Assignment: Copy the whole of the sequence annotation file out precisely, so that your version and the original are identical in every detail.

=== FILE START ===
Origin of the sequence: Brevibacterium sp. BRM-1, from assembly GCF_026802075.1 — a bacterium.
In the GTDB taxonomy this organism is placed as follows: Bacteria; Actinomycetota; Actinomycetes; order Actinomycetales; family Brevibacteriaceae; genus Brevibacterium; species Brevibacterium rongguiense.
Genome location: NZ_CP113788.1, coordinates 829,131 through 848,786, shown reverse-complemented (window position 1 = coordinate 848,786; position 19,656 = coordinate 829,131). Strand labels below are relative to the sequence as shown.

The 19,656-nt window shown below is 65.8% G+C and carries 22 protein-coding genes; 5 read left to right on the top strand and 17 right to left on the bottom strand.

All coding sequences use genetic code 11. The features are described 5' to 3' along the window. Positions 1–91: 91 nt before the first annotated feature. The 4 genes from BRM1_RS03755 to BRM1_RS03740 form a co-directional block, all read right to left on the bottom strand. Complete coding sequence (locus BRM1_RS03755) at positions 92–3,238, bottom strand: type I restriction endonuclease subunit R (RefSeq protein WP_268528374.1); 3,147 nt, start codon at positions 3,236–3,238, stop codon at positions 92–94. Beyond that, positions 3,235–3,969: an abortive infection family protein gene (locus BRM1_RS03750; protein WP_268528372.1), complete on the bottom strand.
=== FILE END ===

Origin of the sequence: Brevibacterium sp. BRM-1, from assembly GCF_026802075.1 — a bacterium.
In the GTDB taxonomy this organism is placed as follows: Bacteria; Actinomycetota; Actinomycetes; order Actinomycetales; family Brevibacteriaceae; genus Brevibacterium; species Brevibacterium rongguiense.
Genome location: NZ_CP113788.1, coordinates 829,131 through 848,786, shown reverse-complemented (window position 1 = coordinate 848,786; position 19,656 = coordinate 829,131). Strand labels below are relative to the sequence as shown.

The 19,656-nt window shown below is 65.8% G+C and carries 22 protein-coding genes; 5 read left to right on the top strand and 17 right to left on the bottom strand.

All coding sequences use genetic code 11. The features are described 5' to 3' along the window. Positions 1–91: 91 nt before the first annotated feature. The 4 genes from BRM1_RS03755 to BRM1_RS03740 form a co-directional block, all read right to left on the bottom strand. Complete coding sequence (locus BRM1_RS03755) at positions 92–3,238, bottom strand: type I restriction endonuclease subunit R (RefSeq protein WP_268528374.1); 3,147 nt, start codon at positions 3,236–3,238, stop codon at positions 92–94. Beyond that, positions 3,235–3,969: an abortive infection family protein gene (locus BRM1_RS03750; protein WP_268528372.1), complete on the bottom strand.